While connectivity and trade have taken too long in summing-up a clear road-map, substantial progress has been made in the area of a common security space to address the issue of terrorism in the region. On March 21, 2017, the first meeting of the National Security Chiefs was held in New Delhi in pursuance to the decisions taken at the BIMSTEC Leaders’ Retreat held in Goa in 2016. Followed by the second meet on March 28, 2018 in Dhaka, BIMSTEC has taken steps in condemning terrorism. Further, a joint military exercise where the armies of the seven BIMSTEC member countries will take part is scheduled to be held in September in India: “The aim of the exercise is to promote strategic alignment among the member-states and to share best practices in the area of counter-terrorism.” Notably, the pace in discussing and executing plans on terrorism has been rapid under the BIMSTEC framework as Pakistan is not a member of the group.
It will be for the fourth time that Prime Minister Modi will be travelling to Nepal in last four years of his administration. Soon after his grand victory in May 2014, Prime Minister Modi had visited Nepal in a show to convey the importance of Nepal in his “neighborhood first” policy. However, the relationship between India and Nepal had fallen to diplomatic disaster after an alleged blockade at the Nepal-India border in 2015 affected emergency supplies to land-locked Nepal. Meanwhile, through a number of high-level bilateral visits, India and Nepal have tried to be at ease in the last three years. Prime Minister Modi’s visit to Nepal in May this year was a significant step in this regard. BIMSTEC Summit shall be a new meeting ground for the two.
At present, BIMSTEC has 14 areas of cooperation under its ambit. During the 2nd Ministerial meeting in Dhaka on November 19, 1998, only six sectors were prioritized including trade and investment, transport and communications, energy, tourism, technology, and fisheries. However, the numbers grew from six to 13 as seven new sectors were added at the 8th Ministerial Meeting in Dhaka in December 2005. Climate change was added as the 14th area of cooperation at an 11th ministerial meet in 2008. While these 14 sectors of cooperation are essential to the development of the region, too many potential sectors may cause delays. SAARC had witnessed a similar problem in its more than 30 years of existence. Hence, to be an effective platform in forging regional cooperation, BIMSTEC needs to identify critical sectors and set a target to resolve them in the agreed time.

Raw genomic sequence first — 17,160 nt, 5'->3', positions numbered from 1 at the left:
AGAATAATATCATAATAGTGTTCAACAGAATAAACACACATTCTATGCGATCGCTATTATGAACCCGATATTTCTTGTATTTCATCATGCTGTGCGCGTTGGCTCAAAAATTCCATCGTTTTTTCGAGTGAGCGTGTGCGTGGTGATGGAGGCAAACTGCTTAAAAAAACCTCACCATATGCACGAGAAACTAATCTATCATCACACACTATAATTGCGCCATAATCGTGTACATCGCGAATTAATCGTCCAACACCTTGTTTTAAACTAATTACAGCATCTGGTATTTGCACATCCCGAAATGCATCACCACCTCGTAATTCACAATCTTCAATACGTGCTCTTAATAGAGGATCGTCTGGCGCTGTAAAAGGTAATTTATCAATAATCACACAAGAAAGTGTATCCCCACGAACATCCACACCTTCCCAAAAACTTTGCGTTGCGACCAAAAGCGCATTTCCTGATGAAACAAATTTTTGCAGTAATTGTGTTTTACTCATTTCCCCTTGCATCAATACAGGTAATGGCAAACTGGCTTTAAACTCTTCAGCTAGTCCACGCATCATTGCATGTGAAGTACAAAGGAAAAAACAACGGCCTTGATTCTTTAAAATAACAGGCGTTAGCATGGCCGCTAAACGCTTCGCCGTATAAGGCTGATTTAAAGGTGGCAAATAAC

In January 2018, the present chair of BIMSTEC, Nepal, pushed the member countries to agree on a BIMSTEC Charter that will provide clarity on the vision and purpose of forward-looking cooperation. Nepal has taken the lead in conveying the need to member countries, and theforthcoming summit might see some consensus in this regard. While the organization has a founding document, the absence of a vision framework in the last 20 years of its inceptions is a symbolic and technical failure.
Cooperation is a continuous process and should not be hijacked by the unwillingness or disagreements of the few. Hence, it is essential to understand the potential and execute the plans accordingly. Considering the slow demise of the SAARC and Pakistan being at the heart of the problem, BIMSTEC appears to be more promising. However, despite an agreement at the Bangkok Summit in 2004 on conducting a BIMSTEC Summit every two years, an optimism bound BIMSTEC has been able to conduct only three summits in the last 20 years. Hence, the present summit needs to ensure that Summits are held every two years and that set targets are achieved on time. Also, India, being the biggest economy in the grouping, needs to take the lead in ensuring that BIMSTEC does not become another SAARC.
（Rishi Gupta is a Doctoral candidate at the Center for South Asian Studies, Jawaharlal Nehru University, New Delhi.）